For the first time since 1990, Bulgarian cinema was well mediatised in France in 2011 after two films were screened at the Cannes film festival. The Island by Kamen Kalev was in competition in the ‘directors' fortnight’ category, whilst Avé by Konstantin Bojanov was shown in the ‘critic’s week’ section – both have been bought for distribution in France. Love.net by Iliyan Djevelekov was presented to the market whilst Doroteya Droumeva’s debut film The Letter picked up the top prize at the Cinéfondation awards on 21 May 2011.
Read ‘Sofia’s directors and playwrights boom despite barebone budgets’ featuring an interview with Kamen Kalev
The Island was filmed in France as well as its native Bulgaria, and could well be the European film par excellence since its main actors are French (Laëtitia Casta) and Finnish (Thure Lindhardt). The film depicts a couple holidaying on a small island in Bulgaria and finding themselves fast disconnected from the rest of the world, as well as themselves. Kamen Kalev, a popular young director in Bulgaria, already tasted ‘directors' fortnight’ success in 2009 with his debut film Eastern Plays. The film features the characters of two brothers living in a suburb of the capital Sofia, one an artist and former drug addict, and the other an extremist. In playing the first brother Itso, Hristo Hristov’s acting was not far removed from reality, as the character is based on his former life. Ovanes Torosyan plays the second brother with the safety cape of fiction, nevertheless reflecting a disenchanted youth which is a recurring theme in current Bulgarian cinema. Torosyan also takes on the lead role alongside Anjela Nedyalkova in Avé, starring as two young people on a road-trip through Bulgaria.
Love and youth central themes
Bulgaria’s youth are also the themes of other films released in 2011 such as Podslon by first-time director Dragomir Cholev, Sneakers (‘Ketsove’) by Ivan Vladimirov and Valeri Yordanov and Lora From Morning Till Evening (‘Lora ot sutrin do vecher’) by Dimitar Kotsev. In Tilt from brothers Viktor and Borislav Chouchkov, Stash (Yavor Baharov) and Becky (Radina Kardjilova) are two old friends who dream of opening up their own bar before the fall of communism. In the period of tough political transition that ensues the story follows them as they fight for their love – revealing a second recurring theme in Bulgarian cinema. Youth, political transition and its recent past aside, Bulgarian cinema is bursting to the seams with the metaphysical. Footsteps In The Sand ('Stypki v pyasyka', 2010) by Ivaylo Hristov is a tragi-comedy on Bulgaria’s changing regimes.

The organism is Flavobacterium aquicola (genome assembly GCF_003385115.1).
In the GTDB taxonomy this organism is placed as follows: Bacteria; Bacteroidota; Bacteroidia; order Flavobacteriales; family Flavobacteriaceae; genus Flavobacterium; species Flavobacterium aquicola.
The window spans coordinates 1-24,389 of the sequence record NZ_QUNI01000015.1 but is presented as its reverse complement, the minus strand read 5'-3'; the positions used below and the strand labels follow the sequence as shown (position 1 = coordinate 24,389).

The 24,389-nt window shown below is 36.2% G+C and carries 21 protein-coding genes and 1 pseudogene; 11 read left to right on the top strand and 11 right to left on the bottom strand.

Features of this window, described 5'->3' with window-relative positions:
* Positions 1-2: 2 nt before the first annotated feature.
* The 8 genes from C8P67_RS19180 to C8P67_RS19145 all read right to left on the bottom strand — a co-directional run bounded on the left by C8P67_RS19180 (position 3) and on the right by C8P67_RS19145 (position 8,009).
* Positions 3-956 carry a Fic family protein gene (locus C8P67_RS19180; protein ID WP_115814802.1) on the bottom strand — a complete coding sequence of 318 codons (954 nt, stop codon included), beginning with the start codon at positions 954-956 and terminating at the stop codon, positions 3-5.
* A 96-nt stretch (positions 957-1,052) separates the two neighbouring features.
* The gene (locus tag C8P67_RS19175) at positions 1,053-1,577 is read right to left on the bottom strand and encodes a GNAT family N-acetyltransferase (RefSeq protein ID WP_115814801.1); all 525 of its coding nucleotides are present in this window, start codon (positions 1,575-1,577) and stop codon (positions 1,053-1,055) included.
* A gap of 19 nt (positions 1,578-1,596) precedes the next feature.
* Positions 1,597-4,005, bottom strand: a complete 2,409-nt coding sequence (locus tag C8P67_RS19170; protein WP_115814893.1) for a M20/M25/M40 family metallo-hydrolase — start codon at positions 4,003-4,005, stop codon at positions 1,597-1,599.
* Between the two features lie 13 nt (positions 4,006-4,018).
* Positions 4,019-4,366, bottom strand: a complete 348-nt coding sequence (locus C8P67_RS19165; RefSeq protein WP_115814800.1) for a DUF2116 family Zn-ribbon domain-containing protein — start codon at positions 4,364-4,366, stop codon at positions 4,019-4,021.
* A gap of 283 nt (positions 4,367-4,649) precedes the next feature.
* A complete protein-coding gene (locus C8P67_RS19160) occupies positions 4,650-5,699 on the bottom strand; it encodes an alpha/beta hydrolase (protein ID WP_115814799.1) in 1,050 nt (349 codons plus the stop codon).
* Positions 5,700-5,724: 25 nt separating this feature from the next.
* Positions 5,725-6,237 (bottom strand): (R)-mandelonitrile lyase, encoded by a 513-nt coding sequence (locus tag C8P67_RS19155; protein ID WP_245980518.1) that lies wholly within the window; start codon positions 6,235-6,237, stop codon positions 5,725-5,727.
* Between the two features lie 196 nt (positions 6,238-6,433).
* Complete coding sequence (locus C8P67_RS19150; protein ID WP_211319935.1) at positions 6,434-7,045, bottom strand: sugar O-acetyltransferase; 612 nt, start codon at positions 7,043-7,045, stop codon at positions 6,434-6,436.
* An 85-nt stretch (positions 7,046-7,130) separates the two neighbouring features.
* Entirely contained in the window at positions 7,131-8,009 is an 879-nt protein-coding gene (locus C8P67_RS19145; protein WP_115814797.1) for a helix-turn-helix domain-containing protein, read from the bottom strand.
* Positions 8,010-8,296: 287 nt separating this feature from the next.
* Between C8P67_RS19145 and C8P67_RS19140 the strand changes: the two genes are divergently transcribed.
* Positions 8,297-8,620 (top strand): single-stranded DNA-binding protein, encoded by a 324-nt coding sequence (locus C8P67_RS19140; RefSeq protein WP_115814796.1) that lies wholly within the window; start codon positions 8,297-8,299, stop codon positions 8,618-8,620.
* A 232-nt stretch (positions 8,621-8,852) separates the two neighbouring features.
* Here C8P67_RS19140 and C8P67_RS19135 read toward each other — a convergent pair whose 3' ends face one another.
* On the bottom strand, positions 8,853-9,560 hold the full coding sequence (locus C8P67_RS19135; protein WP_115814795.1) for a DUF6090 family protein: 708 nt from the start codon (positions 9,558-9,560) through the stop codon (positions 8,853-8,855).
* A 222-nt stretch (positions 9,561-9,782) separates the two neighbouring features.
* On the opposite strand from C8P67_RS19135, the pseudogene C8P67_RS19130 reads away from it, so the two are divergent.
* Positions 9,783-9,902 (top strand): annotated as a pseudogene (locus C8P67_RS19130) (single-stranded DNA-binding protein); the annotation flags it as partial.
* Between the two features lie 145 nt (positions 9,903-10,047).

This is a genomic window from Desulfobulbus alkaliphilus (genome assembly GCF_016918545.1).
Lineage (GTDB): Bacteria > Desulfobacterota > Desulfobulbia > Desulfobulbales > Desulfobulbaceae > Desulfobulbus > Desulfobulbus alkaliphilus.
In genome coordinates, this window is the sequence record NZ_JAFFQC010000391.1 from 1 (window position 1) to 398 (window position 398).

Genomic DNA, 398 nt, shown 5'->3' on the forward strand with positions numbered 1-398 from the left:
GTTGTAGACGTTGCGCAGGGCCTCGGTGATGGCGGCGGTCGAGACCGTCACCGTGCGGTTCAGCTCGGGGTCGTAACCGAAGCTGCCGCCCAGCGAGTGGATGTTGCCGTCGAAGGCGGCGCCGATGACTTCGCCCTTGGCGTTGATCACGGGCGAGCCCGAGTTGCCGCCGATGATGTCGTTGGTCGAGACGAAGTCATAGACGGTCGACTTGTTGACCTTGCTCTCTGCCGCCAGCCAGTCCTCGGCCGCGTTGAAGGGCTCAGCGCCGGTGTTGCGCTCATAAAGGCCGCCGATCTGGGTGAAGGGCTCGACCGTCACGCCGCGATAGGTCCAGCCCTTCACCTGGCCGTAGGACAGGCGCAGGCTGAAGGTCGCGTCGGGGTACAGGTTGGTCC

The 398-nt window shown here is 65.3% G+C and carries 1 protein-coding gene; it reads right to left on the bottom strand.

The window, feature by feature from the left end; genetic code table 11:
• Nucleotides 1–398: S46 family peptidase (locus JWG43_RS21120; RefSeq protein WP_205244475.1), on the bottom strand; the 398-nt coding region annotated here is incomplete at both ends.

A good dozen films were released in Bulgaria in 2011, but Bulgarian cinema is still suffering from financial troubles. The Bulgarian national film centre executive agency could only support the production of seven movies in 2011 compared to the 28 it backed across all genres in 2010. The future of Bulgarian cinema could lie in co-production, as was the case in a pan-European frame with Eastern Plays and The Island, which were both made with Sweden. Stefan Komandarev’s The World Is Big And Salvation Lurks Around The Corner ('Svetat e golyam i spasenie debne otvsyakade', 2008) was a festival favourite which was co-produced with Slovenia, Germany and Hungary. French and Bulgarian culture ministers Frederic Mitterand and Vejdi Rachidov even signed a co-production accord on 22 September, so things are looking up in this part of Europe for Bulgarian cinema at least. The quasi-absence of distribution is the other real problem which young Bulgarian cinema is dealing with. In Sofia, only three cinemas regularly screen European films. Outside of the capital, art cinemas are harder to find. It’s nice then to know that films of excellent quality which address the present as well as the past are still being produced.
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